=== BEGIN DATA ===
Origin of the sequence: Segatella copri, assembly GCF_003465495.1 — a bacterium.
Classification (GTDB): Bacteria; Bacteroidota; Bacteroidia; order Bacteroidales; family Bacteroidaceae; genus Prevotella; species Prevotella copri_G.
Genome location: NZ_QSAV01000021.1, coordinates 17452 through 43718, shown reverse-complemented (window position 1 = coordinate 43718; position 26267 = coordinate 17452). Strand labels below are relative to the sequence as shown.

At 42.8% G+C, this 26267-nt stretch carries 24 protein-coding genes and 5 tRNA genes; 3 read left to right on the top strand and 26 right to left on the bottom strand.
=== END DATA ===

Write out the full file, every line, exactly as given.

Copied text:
Origin of the sequence: Segatella copri, assembly GCF_003465495.1 — a bacterium.
Classification (GTDB): Bacteria; Bacteroidota; Bacteroidia; order Bacteroidales; family Bacteroidaceae; genus Prevotella; species Prevotella copri_G.
Genome location: NZ_QSAV01000021.1, coordinates 17452 through 43718, shown reverse-complemented (window position 1 = coordinate 43718; position 26267 = coordinate 17452). Strand labels below are relative to the sequence as shown.

At 42.8% G+C, this 26267-nt stretch carries 24 protein-coding genes and 5 tRNA genes; 3 read left to right on the top strand and 26 right to left on the bottom strand.